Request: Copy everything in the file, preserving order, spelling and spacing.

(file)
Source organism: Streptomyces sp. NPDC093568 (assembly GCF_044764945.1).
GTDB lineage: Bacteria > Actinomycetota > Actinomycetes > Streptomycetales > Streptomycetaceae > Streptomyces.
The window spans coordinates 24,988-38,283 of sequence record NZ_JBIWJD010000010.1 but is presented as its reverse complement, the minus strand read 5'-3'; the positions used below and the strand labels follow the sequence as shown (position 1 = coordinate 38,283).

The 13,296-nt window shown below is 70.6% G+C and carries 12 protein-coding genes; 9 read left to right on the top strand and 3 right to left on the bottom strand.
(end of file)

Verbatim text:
Source organism: Streptomyces sp. NPDC093568 (assembly GCF_044764945.1).
GTDB lineage: Bacteria > Actinomycetota > Actinomycetes > Streptomycetales > Streptomycetaceae > Streptomyces.
The window spans coordinates 24,988-38,283 of sequence record NZ_JBIWJD010000010.1 but is presented as its reverse complement, the minus strand read 5'-3'; the positions used below and the strand labels follow the sequence as shown (position 1 = coordinate 38,283).

The 13,296-nt window shown below is 70.6% G+C and carries 12 protein-coding genes; 9 read left to right on the top strand and 3 right to left on the bottom strand.